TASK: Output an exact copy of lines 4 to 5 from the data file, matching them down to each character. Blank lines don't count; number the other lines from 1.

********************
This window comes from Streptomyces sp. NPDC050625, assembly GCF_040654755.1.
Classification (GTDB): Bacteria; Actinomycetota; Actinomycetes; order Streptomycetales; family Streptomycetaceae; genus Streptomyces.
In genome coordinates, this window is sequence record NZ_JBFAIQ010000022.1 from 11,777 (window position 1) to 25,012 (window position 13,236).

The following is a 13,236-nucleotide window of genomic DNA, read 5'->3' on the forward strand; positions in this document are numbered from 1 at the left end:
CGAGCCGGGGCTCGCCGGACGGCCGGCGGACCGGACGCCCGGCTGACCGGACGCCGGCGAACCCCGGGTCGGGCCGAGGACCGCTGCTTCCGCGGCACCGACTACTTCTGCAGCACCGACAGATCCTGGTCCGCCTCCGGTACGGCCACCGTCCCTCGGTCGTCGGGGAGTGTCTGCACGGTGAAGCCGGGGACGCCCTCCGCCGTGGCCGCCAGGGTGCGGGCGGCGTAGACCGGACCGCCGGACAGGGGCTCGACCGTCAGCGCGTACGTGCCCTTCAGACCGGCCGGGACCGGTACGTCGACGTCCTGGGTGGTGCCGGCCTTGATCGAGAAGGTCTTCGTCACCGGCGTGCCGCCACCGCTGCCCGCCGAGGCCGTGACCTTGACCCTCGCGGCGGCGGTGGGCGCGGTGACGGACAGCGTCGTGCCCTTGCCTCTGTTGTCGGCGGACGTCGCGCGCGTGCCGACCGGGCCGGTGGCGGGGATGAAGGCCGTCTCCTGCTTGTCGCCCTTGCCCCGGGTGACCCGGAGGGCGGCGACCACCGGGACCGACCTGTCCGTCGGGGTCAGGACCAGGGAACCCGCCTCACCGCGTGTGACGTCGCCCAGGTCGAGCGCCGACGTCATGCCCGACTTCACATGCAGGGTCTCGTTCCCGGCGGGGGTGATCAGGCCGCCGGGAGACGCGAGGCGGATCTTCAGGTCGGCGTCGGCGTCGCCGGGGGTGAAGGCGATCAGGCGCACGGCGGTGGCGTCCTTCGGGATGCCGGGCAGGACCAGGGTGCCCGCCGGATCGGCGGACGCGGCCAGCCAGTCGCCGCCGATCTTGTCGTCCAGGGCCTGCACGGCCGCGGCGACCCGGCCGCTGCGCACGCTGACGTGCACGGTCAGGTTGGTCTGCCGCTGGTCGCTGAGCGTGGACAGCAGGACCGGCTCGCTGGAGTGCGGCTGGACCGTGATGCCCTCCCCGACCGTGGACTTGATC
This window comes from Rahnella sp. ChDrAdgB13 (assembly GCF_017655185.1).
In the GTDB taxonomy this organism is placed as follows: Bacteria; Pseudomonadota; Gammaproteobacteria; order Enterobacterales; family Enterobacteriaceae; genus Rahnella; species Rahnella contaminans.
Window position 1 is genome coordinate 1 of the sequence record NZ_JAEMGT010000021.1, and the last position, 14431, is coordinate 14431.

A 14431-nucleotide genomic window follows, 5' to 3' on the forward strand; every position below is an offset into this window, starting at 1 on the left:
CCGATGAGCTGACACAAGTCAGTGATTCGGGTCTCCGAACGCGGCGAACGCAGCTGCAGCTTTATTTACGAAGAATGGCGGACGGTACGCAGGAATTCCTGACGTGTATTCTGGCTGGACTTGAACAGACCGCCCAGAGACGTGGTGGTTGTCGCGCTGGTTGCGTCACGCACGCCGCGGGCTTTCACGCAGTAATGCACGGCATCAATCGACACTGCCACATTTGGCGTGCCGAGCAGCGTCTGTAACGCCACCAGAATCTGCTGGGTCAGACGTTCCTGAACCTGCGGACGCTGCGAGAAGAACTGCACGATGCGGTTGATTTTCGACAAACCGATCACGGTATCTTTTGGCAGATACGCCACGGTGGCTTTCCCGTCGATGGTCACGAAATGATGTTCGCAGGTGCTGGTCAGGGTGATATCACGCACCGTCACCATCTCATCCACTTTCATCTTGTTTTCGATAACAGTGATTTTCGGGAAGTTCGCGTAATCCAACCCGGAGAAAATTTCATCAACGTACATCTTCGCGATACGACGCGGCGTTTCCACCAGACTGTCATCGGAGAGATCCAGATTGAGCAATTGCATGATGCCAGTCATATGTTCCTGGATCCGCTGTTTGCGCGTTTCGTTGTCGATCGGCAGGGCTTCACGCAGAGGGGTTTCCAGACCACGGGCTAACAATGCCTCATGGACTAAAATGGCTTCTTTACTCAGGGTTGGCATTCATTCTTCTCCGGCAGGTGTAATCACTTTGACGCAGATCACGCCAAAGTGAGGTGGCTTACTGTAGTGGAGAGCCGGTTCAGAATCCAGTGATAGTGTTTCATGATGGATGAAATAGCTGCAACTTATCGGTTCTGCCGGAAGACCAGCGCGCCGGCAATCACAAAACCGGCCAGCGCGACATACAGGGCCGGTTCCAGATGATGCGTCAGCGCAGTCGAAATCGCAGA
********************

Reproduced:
The following is a 13,236-nucleotide window of genomic DNA, read 5'->3' on the forward strand; positions in this document are numbered from 1 at the left end:
CGAGCCGGGGCTCGCCGGACGGCCGGCGGACCGGACGCCCGGCTGACCGGACGCCGGCGAACCCCGGGTCGGGCCGAGGACCGCTGCTTCCGCGGCACCGACTACTTCTGCAGCACCGACAGATCCTGGTCCGCCTCCGGTACGGCCACCGTCCCTCGGTCGTCGGGGAGTGTCTGCACGGTGAAGCCGGGGACGCCCTCCGCCGTGGCCGCCAGGGTGCGGGCGGCGTAGACCGGACCGCCGGACAGGGGCTCGACCGTCAGCGCGTACGTGCCCTTCAGACCGGCCGGGACCGGTACGTCGACGTCCTGGGTGGTGCCGGCCTTGATCGAGAAGGTCTTCGTCACCGGCGTGCCGCCACCGCTGCCCGCCGAGGCCGTGACCTTGACCCTCGCGGCGGCGGTGGGCGCGGTGACGGACAGCGTCGTGCCCTTGCCTCTGTTGTCGGCGGACGTCGCGCGCGTGCCGACCGGGCCGGTGGCGGGGATGAAGGCCGTCTCCTGCTTGTCGCCCTTGCCCCGGGTGACCCGGAGGGCGGCGACCACCGGGACCGACCTGTCCGTCGGGGTCAGGACCAGGGAACCCGCCTCACCGCGTGTGACGTCGCCCAGGTCGAGCGCCGACGTCATGCCCGACTTCACATGCAGGGTCTCGTTCCCGGCGGGGGTGATCAGGCCGCCGGGAGACGCGAGGCGGATCTTCAGGTCGGCGTCGGCGTCGCCGGGGGTGAAGGCGATCAGGCGCACGGCGGTGGCGTCCTTCGGGATGCCGGGCAGGACCAGGGTGCCCGCCGGATCGGCGGACGCGGCCAGCCAGTCGCCGCCGATCTTGTCGTCCAGGGCCTGCACGGCCGCGGCGACCCGGCCGCTGCGCACGCTGACGTGCACGGTCAGGTTGGTCTGCCGCTGGTCGCTGAGCGTGGACAGCAGGACCGGCTCGCTGGAGTGCGGCTGGACCGTGATGCCCTCCCCGACCGTGGACTTGATC